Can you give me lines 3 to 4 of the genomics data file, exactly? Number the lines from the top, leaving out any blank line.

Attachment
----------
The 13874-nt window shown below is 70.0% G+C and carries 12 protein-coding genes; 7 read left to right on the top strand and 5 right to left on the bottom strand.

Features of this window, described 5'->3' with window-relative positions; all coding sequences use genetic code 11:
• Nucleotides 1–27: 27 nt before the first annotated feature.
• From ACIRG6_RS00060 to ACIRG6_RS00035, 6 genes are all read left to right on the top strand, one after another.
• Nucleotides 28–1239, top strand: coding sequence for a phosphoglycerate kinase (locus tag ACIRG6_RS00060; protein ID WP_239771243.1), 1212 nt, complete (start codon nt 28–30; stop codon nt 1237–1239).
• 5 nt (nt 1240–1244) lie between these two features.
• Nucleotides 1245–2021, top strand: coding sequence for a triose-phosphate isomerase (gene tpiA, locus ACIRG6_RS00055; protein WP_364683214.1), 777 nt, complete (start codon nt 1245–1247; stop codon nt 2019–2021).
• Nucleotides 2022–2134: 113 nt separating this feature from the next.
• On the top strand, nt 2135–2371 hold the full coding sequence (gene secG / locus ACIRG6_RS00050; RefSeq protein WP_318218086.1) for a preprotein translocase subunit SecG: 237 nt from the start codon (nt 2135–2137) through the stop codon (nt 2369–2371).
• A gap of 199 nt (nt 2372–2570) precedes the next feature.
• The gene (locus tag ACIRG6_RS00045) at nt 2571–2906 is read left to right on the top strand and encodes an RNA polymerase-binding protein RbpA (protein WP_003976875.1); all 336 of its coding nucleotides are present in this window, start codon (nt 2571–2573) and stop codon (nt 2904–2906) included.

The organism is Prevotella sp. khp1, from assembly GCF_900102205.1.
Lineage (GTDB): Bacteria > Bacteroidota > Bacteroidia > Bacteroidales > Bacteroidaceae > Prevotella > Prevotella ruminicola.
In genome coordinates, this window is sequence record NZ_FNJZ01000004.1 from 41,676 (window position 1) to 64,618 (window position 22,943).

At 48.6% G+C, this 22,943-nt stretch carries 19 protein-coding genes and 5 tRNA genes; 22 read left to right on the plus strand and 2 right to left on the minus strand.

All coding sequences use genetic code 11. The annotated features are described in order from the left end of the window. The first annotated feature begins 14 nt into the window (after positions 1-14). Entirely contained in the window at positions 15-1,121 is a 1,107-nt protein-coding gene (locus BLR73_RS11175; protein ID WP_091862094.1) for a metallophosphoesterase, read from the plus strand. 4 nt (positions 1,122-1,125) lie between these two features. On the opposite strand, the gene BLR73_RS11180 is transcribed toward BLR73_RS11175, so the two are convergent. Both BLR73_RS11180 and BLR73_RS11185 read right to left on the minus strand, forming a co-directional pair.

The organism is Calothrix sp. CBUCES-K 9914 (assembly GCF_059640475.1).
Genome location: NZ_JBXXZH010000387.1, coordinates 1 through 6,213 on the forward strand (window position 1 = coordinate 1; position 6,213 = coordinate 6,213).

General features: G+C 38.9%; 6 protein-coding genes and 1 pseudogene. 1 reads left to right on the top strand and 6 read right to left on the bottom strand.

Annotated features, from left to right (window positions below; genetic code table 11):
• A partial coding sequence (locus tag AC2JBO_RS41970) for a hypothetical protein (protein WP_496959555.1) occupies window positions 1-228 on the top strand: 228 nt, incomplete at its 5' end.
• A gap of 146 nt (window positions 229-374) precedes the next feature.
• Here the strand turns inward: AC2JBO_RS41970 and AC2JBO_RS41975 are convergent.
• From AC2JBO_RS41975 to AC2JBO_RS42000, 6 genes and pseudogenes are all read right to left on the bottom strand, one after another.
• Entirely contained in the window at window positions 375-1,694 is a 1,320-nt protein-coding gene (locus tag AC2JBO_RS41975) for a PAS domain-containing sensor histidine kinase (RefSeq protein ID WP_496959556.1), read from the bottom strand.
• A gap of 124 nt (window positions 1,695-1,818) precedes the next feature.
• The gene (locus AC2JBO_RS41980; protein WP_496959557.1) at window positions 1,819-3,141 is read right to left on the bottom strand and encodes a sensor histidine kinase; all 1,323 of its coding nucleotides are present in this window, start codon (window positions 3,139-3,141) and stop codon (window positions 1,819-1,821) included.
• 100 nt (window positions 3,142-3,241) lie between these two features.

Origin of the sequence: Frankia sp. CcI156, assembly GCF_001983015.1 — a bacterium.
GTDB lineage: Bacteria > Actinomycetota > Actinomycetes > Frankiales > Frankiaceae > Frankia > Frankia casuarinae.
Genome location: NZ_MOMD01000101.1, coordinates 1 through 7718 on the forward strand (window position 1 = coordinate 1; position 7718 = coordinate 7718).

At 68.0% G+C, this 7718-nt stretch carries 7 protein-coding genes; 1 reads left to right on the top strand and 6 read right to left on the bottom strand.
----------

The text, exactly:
• Nucleotides 1–27: 27 nt before the first annotated feature.
• From ACIRG6_RS00060 to ACIRG6_RS00035, 6 genes are all read left to right on the top strand, one after another.